Check out our Caromble early access hands-on, and see what we think about this new break breaking game from Crimson Owl Studios!
A while back, JT called me and asked if I would test and review a Ricochet-esque game called Caromble being developed by the good folks at Crimson Owl Studios. Ricochet, being one of the first games I ever played on my grandmother’s Windows 95 PC, had a certain sense of nostalgia that excited me to try this modern spin on the genre.
Admittedly, it was just that – nostalgia. The game wasn’t quite what I expected – and that’s by no means a bad thing – but being more of an action-oriented PVP gamer I found that Caromble didn’t resonate with me quite like I thought it would. However, that doesn’t it mean it won’t for you.
Caromble is a game that follows in the footsteps of Ricochet (and Breakout and Arkanoid before it, so I’ve learned from JT). The concept is simple; you have a bunch of destructible bricks and objects at the top of the screen, a controllable “paddle” at the bottom, and a ball that bounces to and from said paddle. You must keep the ball in play with the paddle and use it to destroy the objects on the map. Destroy enough and you progress through the map, eventually leading to a boss which you defeat by hitting the ball.
Admittedly, my description is rather brief, so here’s some footage of my gameplay. Note that Shadow Play didn’t seem to work with Caromble, so I ended up having to figure out Open Broadcaster Software (OBS) instead. I believe this is why there is some stutter here and there; the game itself ran just fine.
Right off the bat, I must say that I like the presentation of Caromble. The gameplay and partially cell-shaded art style makes for an interesting game. My favourite part of the game would have to be the creative use of physics – both in game and in the score screen. During gameplay, you can use your paddle to knock the ball on a curve and, once you get used to it, plan the path of where you want the ball to go. Once the game is over, the game disables gravity and the bricks environment begin to float as if in space, which I thought was quite creative. The great use of physics really adds a lot.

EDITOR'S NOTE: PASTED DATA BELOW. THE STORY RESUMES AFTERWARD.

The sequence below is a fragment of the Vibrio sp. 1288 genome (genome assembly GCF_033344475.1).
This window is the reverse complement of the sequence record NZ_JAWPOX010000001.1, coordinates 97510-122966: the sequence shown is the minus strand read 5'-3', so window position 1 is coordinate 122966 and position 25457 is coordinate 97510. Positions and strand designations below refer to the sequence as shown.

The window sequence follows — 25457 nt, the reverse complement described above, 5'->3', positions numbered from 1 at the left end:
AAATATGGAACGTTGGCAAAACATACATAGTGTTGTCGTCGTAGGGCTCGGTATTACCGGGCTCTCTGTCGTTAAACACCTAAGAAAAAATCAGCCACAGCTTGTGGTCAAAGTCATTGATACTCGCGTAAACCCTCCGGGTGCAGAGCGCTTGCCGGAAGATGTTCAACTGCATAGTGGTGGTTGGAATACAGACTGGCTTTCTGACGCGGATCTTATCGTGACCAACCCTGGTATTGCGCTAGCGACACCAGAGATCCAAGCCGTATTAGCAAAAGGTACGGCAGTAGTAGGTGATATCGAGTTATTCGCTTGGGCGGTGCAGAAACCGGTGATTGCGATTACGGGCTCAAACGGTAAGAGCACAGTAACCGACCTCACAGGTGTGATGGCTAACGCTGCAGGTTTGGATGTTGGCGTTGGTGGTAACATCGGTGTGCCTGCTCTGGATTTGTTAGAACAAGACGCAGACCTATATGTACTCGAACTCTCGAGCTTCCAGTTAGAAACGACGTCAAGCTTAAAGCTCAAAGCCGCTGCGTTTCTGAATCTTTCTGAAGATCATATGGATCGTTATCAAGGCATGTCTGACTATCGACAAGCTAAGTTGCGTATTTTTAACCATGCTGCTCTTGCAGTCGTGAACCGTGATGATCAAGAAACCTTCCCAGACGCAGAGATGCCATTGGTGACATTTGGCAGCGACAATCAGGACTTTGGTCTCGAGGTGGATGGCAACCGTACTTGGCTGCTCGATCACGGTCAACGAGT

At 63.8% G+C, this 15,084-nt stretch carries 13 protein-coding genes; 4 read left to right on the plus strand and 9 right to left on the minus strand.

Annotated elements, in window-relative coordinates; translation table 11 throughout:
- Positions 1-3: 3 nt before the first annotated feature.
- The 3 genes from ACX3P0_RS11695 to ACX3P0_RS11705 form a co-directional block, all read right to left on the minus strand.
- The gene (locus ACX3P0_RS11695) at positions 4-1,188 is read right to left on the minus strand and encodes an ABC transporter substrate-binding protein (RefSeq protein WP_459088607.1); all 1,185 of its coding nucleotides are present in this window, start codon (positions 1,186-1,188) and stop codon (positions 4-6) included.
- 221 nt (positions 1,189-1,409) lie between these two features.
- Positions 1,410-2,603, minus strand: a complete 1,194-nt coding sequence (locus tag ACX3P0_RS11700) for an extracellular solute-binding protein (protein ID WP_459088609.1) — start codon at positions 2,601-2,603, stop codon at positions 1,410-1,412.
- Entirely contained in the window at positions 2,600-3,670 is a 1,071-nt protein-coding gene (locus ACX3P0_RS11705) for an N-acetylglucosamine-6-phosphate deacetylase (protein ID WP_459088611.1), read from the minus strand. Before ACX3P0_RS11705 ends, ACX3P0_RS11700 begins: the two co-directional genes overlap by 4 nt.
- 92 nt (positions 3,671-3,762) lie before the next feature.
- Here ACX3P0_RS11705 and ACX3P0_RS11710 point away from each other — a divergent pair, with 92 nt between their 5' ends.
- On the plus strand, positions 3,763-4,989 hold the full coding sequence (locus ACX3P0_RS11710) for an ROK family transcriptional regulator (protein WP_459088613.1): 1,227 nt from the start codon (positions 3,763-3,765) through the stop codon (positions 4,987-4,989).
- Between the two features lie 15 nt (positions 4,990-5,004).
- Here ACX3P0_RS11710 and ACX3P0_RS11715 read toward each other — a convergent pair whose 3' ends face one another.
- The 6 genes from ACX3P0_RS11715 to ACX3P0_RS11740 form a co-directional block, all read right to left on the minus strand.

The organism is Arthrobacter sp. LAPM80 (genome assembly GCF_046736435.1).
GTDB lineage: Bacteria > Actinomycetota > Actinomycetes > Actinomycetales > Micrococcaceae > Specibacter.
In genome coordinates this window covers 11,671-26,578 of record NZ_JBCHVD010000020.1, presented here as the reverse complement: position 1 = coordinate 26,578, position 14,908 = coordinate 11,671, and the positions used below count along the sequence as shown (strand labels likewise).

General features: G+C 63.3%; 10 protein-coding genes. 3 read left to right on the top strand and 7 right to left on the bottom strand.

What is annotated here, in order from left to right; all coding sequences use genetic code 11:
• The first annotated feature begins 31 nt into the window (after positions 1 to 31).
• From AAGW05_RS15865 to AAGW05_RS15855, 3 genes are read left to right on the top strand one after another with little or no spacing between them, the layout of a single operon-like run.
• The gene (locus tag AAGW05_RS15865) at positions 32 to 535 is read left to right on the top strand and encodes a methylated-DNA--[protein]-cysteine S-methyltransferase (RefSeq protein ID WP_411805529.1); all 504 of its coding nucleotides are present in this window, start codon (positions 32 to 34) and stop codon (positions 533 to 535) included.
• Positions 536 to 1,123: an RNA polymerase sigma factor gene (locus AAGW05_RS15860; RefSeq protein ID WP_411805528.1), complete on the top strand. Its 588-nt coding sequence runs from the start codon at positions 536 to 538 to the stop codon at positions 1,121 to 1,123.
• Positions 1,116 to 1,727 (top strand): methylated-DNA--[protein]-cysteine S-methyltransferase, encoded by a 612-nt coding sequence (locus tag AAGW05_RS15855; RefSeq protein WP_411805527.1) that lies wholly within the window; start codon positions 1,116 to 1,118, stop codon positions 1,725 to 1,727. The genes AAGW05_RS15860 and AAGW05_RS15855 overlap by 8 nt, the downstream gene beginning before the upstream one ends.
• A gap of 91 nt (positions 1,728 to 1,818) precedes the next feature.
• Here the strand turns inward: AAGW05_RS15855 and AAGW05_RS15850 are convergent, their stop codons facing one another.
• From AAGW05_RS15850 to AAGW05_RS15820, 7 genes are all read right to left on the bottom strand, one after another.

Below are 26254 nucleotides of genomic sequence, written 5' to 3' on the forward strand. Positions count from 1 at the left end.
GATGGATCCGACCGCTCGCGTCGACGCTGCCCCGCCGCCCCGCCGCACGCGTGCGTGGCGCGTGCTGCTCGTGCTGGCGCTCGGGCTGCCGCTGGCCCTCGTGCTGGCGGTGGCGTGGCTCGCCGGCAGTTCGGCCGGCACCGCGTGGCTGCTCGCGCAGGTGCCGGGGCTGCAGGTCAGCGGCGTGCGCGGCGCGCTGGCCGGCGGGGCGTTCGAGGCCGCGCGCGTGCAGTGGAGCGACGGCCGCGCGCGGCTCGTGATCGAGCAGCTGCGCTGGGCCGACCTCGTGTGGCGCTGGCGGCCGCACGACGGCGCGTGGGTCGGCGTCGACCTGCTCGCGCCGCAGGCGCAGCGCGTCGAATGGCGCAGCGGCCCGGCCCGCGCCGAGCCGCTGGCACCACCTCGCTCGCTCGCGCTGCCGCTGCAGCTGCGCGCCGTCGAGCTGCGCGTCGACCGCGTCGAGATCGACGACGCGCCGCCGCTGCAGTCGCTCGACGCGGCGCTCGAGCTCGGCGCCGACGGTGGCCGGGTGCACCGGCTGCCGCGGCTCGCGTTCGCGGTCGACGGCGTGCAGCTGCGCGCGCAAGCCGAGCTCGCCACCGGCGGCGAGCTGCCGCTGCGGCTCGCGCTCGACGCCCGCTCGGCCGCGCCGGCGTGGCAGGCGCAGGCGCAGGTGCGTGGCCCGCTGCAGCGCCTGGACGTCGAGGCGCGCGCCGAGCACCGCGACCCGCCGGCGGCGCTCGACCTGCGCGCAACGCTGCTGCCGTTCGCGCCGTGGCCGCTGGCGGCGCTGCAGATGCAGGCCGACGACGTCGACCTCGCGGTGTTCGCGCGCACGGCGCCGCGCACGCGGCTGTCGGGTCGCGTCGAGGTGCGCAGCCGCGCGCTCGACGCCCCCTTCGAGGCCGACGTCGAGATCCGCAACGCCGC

The game offers more than just bouncing a ball and boss-fights; there are a number of power-ups (and debuffs) that drop as you play. The power-ups I saw in the first few levels were what I remembered from Ricochet: more balls and wider paddles, etc. The debuffs were a little more interesting: smaller paddles, screen pixilation and “first person” view, which made it much harder to keep the ball in play.
Each level consists of a series of sub-levels; destroy enough of each one and a portal opens up to take you onto the next one. Eventually you fight the boss, whom you defeat with the ball.
Having spent some time in the game now, I think this is one of those games that you either love or hate. I could see plenty of gamers folks getting very into this type of gameplay: going all-out to try and beat their high score, hoping to be featured on the leaderboard. However, despite all of the features and added visuals, this game still boils down to a paddle, a ball, and some bricks. Truth be told, it isn’t really my cup of tea. Then again, it might very well be yours. Judging by all of the positive feedback on Steam, Caromble is certainly speaking to plenty of gamers out there.
For me, I get really into FPS and MOBA games where situational awareness and tactical strategy comes into play. Perhaps if this game had a bit more mechanics and/or abilities, it would be something I would consider playing more of.
That said, bear in mind that Caromble is still in early access right now on Steam. I suspect that there will be more features added to the game as it gets closer to being fully released. For those of you that love arcade and high-score styled hand-to-eye coordination games with leaderboards, Caromble might just be your next game. It is well made and I definitely recommend checking it out.
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